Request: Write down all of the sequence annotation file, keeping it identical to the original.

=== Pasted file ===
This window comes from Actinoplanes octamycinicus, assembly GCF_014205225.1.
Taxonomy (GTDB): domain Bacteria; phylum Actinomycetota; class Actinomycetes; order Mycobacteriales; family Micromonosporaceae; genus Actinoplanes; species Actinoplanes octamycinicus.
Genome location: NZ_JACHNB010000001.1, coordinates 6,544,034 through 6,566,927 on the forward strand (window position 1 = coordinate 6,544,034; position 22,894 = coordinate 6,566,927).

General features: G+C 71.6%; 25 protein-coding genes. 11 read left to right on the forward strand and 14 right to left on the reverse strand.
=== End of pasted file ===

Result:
This window comes from Actinoplanes octamycinicus, assembly GCF_014205225.1.
Taxonomy (GTDB): domain Bacteria; phylum Actinomycetota; class Actinomycetes; order Mycobacteriales; family Micromonosporaceae; genus Actinoplanes; species Actinoplanes octamycinicus.
Genome location: NZ_JACHNB010000001.1, coordinates 6,544,034 through 6,566,927 on the forward strand (window position 1 = coordinate 6,544,034; position 22,894 = coordinate 6,566,927).

General features: G+C 71.6%; 25 protein-coding genes. 11 read left to right on the forward strand and 14 right to left on the reverse strand.